Cliff Taylor: Government spends big but the economy remains on a knife-edge
Pump priming and jobs targeted but fear of second wave makes confidence scarce
Rossnowlagh Strand in Co Donegal: staycation scheme will be popular but may give people a refund on money they would have spent anyway. Photograph: Bryan O’Brien
It isn’t often that a government can pump billions of euro into the economy and still be so unsure about its impact on growth. Yet we all know that the vital thing to count in the months ahead is not the amount of cash the Government is spending, but the daily number of new cases of Covid-19. To revive the economy, first and foremost we have to control the virus.
We are still in the emergency stage of trying to limit the economic damage. For the moment the challenge is to hold on to as much of what we have as possible. The first job is replacing the cash taken out of the economy – by the closure of much of the private sector for a period – with additional public money. And saving as many jobs as possible.
When the measures in the stimulus package are added in, the scale of the injection of public funds since the crisis started is big – very big. Public spending is now running €16 billion higher for the year than expected before the crisis hit and when falling tax revenues are also counted in the deficit will climb towards €30 billion. This is within the range previously indicated by Minister for Finance Paschal Donohoe – indeed if recent tax trends continue, the borrowing figure could still ease back a bit.
Extending the wage subsidy scheme until next April will cost the guts of an extra €2 billion
The Government has now gone big on this and while it will still have a few bullets to fire later in the year, it has used up a fair bit of its ammunition. In particular, extending the wage subsidy scheme until next April will cost the guts of an extra €2 billion and is by far the most significant announcement. Even though payment rates will fall, it will give businesses some certainty heading into 2021 – and many still desperately need the support.
The national economic plan due to be published in the autumn will try to make sense of what this means for the long-term fiscal outlook. Previous work by the Irish Fiscal Advisory Council suggests that if the virus is controlled, the public finances can gradually turn the corner back to sustainability. But were Covid-19 to persist in hitting activity in a serious way well into 2021, the numbers would start to look more difficult. We are walking a delicate line.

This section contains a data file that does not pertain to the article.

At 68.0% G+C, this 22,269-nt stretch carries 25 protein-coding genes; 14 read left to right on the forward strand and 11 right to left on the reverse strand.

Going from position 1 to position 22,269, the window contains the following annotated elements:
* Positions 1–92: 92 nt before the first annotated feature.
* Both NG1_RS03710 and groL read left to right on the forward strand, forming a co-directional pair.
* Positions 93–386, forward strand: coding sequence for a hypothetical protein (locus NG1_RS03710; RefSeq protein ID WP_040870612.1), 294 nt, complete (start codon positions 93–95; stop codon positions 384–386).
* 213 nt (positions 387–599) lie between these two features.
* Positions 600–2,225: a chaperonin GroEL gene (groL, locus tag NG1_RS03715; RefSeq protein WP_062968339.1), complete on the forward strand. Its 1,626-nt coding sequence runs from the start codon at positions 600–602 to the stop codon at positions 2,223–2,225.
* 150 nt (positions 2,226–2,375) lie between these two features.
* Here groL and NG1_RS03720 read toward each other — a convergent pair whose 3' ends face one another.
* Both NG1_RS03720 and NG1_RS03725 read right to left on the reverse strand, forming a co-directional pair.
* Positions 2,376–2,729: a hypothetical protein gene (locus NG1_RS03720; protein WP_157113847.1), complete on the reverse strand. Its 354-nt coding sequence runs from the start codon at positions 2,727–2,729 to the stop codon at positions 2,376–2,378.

Yet there is no option but to act. The goal of the stimulus plan is to try to prevent further damage by stopping businesses from closing and trying to keep people in jobs. This is where the big money in the stimulus plan is going, particularly in the wage subsidy programme.The vital policy goal is to try to minimise what is called in jargon “scarring” – the long-term impact on the economy from the crisis. Unfortunately, no matter how much is spent, there will be a fair bit of this. The autumn may not look too pretty.
The policy goal is to minimise 'scarring' – the long-term impact on the economy from the crisis
Elsewhere the plan tries to address a few of the obvious problems. SMEs have had to pay a lot of fixed costs despite being closed or trading well below capacity and will now benefit from larger cash grants and an extension in rates relief. There are a range of new programmes to help unemployed people retrain and encourage employers to take them on as employees or apprentices. One of the things we will see in the months ahead is the State moving back big time into jobs market policy.
Arts and tourism
There are plans to boost investment in a number of areas to support activity and packages for the arts and tourism sectors. Cutting the VAT rate from 23 per cent to 21 per cent will cost north of €400 million and is designed to boost investment – but it is hard to see it having a major impact on people’s spending decisions or on business margins. Better, perhaps to have used the money for more direct supports to key sectors – like tourism. Likewise the staycation scheme will be popular, but it will end up giving a lot of people a refund on money they would have spent anyway.
Some of this is more about politics than economics. But yet many of the worst-affected sectors say the Government should have done more. This goes to the heart of the problem of trying to get the economy going again. People remain nervous about a revival in the numbers catching the virus and a second or subsequent waves. For many, with savings built up during the lockdown, this is the key thing stopping them from going out to spend more. They are not short of cash, they are short of confidence.
And this points to the uncertainty facing many consumer-facing sectors of the economy, particularly in tourism and hospitality but also parts of the retail sector and the arts and entertainment sectors. For many sectors, while government support is vital for short-term survival, the real determining factor over the next few years will be how consumers behave. Are they happy to eat out, go back to work in the city centre, stay in a hotel, go to a gym, get on a plane and so on?
Ideally, economic policy would move out of the emergency phase and into longer-term planning by autumn. This is the intention, with the development of a national economic plan to accompany the budget. We must hope that we are out of the worst of the economic fire-fighting phase at that stage. But, as of now, we just don’t know – and health experts talk of a risk of a second wave in the winter.
With Brexit also threatening trouble, we are in for a bumpy economic ride.